Madame K belongs in a French children’s book as angelic teacher and fairy godmother to the children. She speaks slow and articulate French, with an air of romance and gentle pride, that draws you into the language and her classical universe. Behind her rimless glasses her eyes shine wisdom and the mystery of a beautiful bygone era. None of us would question it if she procured from her leather briefcase a fabulous magic wand of ivory and gold.
“A word of advice,” she began to address the room of naive adults. “You must always buy your books from the bookshop.” The words bore the weight of a prophecy. I don’t think I will be able to buy books any other way without feeling guilty for betraying it. “Bookshops need customers. Without you they will not survive.” This was registered as, your choices can kill things. Holy hell. We must listen to her if we wish to remain decent human beings.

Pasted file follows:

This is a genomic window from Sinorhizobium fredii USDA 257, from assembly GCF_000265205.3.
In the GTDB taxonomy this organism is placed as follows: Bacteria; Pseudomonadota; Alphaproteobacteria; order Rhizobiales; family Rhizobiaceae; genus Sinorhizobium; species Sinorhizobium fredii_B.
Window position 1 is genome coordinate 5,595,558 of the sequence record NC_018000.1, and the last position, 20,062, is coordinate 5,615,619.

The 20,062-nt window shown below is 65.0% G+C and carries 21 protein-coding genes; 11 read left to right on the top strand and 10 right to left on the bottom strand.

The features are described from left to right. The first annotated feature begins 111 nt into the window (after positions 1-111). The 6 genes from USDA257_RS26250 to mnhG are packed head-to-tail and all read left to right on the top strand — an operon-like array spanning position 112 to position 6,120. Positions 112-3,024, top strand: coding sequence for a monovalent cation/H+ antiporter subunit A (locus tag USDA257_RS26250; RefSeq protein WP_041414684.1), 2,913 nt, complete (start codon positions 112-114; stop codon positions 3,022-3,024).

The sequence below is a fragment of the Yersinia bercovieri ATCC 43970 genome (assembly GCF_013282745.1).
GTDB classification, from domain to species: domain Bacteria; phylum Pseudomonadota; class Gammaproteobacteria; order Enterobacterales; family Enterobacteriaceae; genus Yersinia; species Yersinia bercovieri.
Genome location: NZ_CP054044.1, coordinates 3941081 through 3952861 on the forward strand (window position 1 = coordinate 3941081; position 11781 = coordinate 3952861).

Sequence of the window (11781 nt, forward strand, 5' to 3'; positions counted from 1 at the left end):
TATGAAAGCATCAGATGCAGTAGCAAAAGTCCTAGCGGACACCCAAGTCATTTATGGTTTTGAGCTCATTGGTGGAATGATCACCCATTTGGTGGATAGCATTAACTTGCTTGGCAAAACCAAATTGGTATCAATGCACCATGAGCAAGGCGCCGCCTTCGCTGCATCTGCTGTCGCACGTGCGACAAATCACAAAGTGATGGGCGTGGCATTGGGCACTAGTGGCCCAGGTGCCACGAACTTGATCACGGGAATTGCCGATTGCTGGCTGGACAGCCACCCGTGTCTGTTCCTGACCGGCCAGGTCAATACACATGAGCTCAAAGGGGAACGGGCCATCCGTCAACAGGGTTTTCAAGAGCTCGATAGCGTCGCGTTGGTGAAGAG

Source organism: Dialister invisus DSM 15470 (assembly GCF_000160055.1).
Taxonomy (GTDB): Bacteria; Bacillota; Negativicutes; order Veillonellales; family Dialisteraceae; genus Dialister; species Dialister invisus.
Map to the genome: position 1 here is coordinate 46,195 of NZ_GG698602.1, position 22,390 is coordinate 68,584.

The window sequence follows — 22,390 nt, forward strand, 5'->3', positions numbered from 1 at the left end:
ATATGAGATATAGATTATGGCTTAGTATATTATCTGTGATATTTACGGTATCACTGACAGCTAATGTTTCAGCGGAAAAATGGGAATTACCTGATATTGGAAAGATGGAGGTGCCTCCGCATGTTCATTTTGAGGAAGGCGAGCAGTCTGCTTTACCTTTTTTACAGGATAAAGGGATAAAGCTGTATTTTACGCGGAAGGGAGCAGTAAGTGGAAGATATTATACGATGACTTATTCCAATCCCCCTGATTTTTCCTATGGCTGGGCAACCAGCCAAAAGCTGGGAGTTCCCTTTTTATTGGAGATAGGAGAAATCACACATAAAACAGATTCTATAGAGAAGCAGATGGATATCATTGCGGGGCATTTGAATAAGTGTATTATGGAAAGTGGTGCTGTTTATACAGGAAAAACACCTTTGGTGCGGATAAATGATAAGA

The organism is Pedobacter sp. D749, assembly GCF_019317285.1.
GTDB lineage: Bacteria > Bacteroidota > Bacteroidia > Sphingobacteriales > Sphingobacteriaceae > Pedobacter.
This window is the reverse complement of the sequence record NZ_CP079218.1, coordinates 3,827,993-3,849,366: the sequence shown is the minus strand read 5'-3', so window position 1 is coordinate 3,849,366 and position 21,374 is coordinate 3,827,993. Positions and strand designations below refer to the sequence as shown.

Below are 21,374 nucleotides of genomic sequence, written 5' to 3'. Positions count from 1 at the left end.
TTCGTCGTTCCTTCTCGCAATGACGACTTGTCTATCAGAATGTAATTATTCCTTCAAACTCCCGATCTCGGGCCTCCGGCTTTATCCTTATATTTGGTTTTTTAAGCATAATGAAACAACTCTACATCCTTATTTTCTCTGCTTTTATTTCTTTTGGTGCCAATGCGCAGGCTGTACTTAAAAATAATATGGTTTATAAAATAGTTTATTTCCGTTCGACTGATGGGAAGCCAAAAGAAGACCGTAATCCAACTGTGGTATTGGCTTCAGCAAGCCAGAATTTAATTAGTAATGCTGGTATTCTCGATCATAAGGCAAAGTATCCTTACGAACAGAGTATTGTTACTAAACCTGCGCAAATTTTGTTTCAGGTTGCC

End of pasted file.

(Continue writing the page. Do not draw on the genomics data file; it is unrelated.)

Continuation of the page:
“In our cities, it is vital that bookshops be preserved,” she went on. “Going to a bookshop to buy books is self-fulfilling. You go to buy one and the existence of the millions of others will inspire you too.” It’s surprisingly powerful idea that latches onto man’s mission to nourish some part of their life that is empty of meaning. Follow these steps and you will discover the meaning of life. The French class took on a philosophical twist.
She must have been a ballerina at one point. Her physical gestures are like a Mozart symphony (and also this song); not a single note feels out of place, unnecessary or disjointed. The pacing about the room glides flawlessly to the chalk in her hand that twirls words onto the green chalkboard. She is tiny, standing few inches lower than me, and her slenderness makes her seem almost frail. But by her demeanour, linguistic conviction and firm teaching, she is certainly no weak or fragile lady.
I love her look. An array of neat, silver curly waves hover just above her shoulders, framing a small elegant face, the face holding a timeless beauty which tells me she was without a doubt the belle of her hometown. Each week she makes impeccable fashion choices. Last class she wore a golden yellow cardigan, a grey woolly turtleneck, a floral silk neckerchief, a knee-length skirt and a pair of dainty low-heeled, dark purple, suede laced brogues. What a pleasing array of colours and layers. Can I please be your granddaughter?
In her aura and by her teachings I will master the French language.
I just know it.